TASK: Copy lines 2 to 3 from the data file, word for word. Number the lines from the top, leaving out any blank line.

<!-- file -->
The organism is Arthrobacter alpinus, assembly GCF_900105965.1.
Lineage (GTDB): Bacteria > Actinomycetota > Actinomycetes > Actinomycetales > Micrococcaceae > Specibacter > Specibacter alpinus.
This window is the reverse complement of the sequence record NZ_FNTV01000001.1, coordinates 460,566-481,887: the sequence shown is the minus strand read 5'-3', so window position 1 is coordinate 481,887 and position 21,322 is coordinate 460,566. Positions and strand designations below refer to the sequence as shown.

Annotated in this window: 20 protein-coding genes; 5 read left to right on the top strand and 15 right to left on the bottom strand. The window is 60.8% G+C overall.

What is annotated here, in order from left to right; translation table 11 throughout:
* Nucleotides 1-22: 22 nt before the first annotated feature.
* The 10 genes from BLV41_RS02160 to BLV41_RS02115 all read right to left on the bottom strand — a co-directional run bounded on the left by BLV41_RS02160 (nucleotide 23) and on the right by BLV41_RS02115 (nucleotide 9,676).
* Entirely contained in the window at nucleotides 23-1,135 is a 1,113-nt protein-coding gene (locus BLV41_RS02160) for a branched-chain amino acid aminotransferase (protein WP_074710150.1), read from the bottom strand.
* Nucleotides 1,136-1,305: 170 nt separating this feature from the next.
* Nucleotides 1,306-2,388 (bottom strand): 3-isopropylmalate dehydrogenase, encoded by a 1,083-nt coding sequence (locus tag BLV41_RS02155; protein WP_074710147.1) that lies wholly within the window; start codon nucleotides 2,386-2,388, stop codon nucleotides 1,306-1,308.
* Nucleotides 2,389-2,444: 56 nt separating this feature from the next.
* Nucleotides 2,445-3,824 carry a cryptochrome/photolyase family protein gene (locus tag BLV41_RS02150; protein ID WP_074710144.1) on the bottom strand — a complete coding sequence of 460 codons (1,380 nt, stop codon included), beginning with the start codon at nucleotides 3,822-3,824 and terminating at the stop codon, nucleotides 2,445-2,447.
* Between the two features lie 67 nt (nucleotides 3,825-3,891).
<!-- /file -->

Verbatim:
Lineage (GTDB): Bacteria > Actinomycetota > Actinomycetes > Actinomycetales > Micrococcaceae > Specibacter > Specibacter alpinus.
This window is the reverse complement of the sequence record NZ_FNTV01000001.1, coordinates 460,566-481,887: the sequence shown is the minus strand read 5'-3', so window position 1 is coordinate 481,887 and position 21,322 is coordinate 460,566. Positions and strand designations below refer to the sequence as shown.